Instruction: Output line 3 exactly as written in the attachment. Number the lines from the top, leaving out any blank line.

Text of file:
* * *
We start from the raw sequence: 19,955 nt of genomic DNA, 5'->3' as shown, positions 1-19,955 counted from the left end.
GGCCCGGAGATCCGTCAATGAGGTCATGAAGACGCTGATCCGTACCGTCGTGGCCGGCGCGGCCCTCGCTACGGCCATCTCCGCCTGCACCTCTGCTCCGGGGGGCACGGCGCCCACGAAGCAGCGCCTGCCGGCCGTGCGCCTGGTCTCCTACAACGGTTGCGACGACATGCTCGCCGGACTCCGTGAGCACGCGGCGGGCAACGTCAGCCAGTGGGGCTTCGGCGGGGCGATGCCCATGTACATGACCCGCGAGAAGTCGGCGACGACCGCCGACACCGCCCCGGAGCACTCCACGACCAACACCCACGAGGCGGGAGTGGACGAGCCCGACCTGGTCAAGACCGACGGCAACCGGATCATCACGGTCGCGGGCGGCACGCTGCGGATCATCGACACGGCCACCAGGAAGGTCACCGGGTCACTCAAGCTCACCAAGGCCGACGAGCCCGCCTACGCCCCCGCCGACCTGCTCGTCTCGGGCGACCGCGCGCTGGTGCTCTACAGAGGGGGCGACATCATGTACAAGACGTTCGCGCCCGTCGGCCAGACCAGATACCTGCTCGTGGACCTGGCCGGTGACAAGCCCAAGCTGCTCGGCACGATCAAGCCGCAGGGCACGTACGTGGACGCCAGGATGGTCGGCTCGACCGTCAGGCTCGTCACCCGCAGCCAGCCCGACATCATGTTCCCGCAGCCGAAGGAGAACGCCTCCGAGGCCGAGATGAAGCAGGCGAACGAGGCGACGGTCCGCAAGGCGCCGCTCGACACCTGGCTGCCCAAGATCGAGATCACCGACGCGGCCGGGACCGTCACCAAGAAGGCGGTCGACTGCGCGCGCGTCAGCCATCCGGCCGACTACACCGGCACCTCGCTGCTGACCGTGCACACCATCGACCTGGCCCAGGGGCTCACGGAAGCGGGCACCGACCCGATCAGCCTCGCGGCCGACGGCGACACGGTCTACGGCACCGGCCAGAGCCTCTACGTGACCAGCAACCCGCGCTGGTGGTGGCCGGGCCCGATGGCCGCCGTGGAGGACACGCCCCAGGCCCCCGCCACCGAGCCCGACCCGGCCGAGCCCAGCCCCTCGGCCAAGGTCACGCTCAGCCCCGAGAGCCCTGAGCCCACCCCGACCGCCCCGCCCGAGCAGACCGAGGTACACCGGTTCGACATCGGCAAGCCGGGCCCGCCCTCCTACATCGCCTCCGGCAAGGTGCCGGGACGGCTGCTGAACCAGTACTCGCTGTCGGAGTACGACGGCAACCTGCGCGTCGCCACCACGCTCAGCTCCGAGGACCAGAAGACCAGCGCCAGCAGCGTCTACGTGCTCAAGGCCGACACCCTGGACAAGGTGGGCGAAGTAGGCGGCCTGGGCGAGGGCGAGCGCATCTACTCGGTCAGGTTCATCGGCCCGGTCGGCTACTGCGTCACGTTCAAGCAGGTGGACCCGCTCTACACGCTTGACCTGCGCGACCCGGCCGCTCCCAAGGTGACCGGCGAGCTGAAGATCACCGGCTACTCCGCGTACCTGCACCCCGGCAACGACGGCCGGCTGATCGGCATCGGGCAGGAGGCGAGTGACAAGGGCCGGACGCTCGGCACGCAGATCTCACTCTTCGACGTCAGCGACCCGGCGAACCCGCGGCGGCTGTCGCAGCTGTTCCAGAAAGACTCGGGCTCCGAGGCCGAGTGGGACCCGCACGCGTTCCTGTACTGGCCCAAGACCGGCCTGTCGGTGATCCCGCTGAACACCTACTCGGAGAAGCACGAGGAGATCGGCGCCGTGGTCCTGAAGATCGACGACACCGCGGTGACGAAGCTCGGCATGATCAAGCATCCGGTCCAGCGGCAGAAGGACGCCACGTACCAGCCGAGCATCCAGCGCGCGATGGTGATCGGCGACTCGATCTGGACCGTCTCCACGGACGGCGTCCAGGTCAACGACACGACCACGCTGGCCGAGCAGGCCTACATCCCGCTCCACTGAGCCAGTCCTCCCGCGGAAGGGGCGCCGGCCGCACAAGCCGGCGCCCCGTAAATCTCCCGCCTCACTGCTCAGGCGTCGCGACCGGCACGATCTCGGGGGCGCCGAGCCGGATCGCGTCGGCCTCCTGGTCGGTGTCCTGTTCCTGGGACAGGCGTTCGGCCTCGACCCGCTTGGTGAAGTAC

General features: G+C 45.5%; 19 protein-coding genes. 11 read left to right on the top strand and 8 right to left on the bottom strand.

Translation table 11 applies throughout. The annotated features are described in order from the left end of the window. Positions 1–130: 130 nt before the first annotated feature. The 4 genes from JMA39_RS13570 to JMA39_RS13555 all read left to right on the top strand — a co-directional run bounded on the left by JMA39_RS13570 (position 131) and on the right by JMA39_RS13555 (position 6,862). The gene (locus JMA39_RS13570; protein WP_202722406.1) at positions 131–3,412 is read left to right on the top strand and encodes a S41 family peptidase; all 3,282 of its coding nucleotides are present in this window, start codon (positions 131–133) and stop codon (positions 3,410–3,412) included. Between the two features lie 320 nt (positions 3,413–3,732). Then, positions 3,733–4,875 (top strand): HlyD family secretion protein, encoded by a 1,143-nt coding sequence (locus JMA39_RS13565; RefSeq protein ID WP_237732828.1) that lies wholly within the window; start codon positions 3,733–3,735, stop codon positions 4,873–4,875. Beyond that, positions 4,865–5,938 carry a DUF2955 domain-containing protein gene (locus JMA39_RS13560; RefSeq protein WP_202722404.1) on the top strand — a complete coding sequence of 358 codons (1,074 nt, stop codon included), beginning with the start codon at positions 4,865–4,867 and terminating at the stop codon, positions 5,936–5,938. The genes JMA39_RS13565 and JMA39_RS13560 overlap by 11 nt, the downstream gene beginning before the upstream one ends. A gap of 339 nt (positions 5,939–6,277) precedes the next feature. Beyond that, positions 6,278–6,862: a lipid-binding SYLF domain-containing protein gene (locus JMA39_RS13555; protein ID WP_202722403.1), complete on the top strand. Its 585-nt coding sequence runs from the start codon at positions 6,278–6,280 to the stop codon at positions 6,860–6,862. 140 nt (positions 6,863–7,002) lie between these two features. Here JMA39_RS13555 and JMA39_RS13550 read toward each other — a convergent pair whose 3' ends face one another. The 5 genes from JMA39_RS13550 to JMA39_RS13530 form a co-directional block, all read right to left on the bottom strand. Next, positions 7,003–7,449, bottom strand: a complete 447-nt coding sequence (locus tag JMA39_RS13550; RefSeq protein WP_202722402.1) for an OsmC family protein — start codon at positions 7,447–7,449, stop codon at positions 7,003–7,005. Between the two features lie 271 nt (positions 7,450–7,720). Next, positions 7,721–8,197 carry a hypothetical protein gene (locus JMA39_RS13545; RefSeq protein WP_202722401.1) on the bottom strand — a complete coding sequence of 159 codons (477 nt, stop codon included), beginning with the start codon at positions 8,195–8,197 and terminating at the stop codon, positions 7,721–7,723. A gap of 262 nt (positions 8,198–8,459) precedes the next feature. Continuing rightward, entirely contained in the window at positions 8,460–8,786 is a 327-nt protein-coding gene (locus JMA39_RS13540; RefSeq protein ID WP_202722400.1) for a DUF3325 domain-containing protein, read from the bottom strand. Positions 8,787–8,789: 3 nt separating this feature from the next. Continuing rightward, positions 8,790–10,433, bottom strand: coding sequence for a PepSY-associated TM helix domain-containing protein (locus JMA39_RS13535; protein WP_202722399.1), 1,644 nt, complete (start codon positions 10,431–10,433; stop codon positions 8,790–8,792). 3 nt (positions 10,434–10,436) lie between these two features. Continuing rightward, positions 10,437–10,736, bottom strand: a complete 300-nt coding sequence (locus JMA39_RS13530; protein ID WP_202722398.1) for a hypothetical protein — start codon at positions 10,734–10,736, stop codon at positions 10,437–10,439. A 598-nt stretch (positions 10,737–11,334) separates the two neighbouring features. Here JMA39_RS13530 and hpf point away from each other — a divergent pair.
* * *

General features: G+C 45.5%; 19 protein-coding genes. 11 read left to right on the top strand and 8 right to left on the bottom strand.